MARK LAVATELLI - ARTIST'S STATEMENT
In my most recent paintings, colored
shapes and stenciled words that name landscape elements and weather phenomena
are juxtaposed with close-up views of trees, suggesting that our experience
of Nature is mediated by perceptual and mental constructs.
The viewer experiences the contrast between flat pictorial space with minimal
overlaps and illusionistic space where tree trunks and branches frame views
into depth. Non-narrative and non-poetic, the words parallel formal elements
in the way they trigger multiple associations, both individually and when
assimilated in varying sequences. Some allude to the issue of global warming.
In other recent work, I combine
patterns of large colored rectangles with the close-up views of trees to make
paintings that reflect the mediated relationship to Nature that most people
experience. The textured color areas break up the “gestalt” of
the tree images, providing a visual metaphor for the fragmentation that is
an inescapable reality of contemporary existence.
Because they meld the contrasting
aesthetics of naturalistic and non-representational painting, the paintings
are challenging, and their color relationships and texture make them sensuous
and stimulating to the eye. I apply multiple layers of hot-wax encaustic paint
and use incising, scraping, collage, and other manipulations unique to encaustic
to activate the surface. By
combining these two distinct form languages, I express the tension between
opposing tendencies: the spontaneous, intuitive, and unrestrained (represented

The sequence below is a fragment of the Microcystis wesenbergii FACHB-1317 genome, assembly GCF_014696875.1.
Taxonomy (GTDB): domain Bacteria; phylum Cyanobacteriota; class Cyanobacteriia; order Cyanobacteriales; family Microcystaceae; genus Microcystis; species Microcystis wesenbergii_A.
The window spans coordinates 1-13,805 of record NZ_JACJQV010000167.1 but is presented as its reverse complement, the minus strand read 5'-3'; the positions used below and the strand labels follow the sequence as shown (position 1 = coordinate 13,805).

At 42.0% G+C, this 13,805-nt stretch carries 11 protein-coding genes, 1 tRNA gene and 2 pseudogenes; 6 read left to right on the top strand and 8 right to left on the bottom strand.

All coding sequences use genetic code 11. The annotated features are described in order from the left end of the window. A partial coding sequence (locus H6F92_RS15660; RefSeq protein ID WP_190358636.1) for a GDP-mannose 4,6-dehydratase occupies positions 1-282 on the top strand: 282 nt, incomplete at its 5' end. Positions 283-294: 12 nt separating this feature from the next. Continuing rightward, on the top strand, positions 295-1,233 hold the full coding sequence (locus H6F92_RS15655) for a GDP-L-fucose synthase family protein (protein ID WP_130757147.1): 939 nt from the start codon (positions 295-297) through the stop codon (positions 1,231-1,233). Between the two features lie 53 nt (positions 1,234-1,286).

by nature) and the rational, ordered, and disciplined (represented by rectilinear
geometry). This duality is also reflected in the tension between the paintings
surface and the illusion of depth, between thick and thin paint, between smooth
and rough textures, and between naturalistic and non-naturalistic color. The
interruptions of the natural world created by the geometric shapes also suggest
the incursions of mankind into the environment.
The tree imagery also forms a
link with a series of paintings of an area of deadfall timber in the Sandia
mountains near Albuquerque, New Mexico done while in graduate school in the
late 1970's. Both the landscape and paintings offer real experiences, important
in a world increasingly filled with simulations.
About fifty years ago in an interview
with James Schevill, in response to a question regarding the label "Abstract
Expressionism," the painter Richard Diebenkorn responded by saying: "All
paintings start out of a mood, a relationship with things or people, out of
a complete visual impression. To call this impression abstract seems to me
to confuse the issue. ... A realistic or non-objective approach makes no difference.
The result is what counts."
What counts emerges from the medium,
the beeswax and pigment that is encaustic, a unique temperature-based paint,
unlike any other. What excite me about the paint are the beautiful paint surfaces,
the multiple textures and lines, and the juxtapositions of colors.
I also create encaustic monotypes
that echo the paintings and I have made a series of encaustic monotype portraits.
This unique process involves the transferring of a portrait drawing to the
encaustic palette, adding encaustic paint, careful scraping, and finally re-heating
NOTE: Encaustic painting is an ancient and highly permanent technique in which
the vehicle or binder is beeswax. Unlike linseed oil or synthetic resin (e.g.
acrylic) binders which dry to harden, the beeswax is heated until molten,
mixed with dry pigments to make paint, and, when applied to the painting,
cools and hardens instantly. When the painting is completed, the entire surface
is reheated to fuse the layers and bond them to the support. This is called
burning-in, which is the literal meaning of encaustic.
Although the surface is not as tough as an oil film, encaustic paintings do
not darken or yellow with age. Portraits made in the Fayoum district of Egypt
as early as the 1st century A.D. are as fresh as if they were painted yesterday.
The adhesive qualities of wax also make it an ideal medium for collage.
© Mark Lavatelli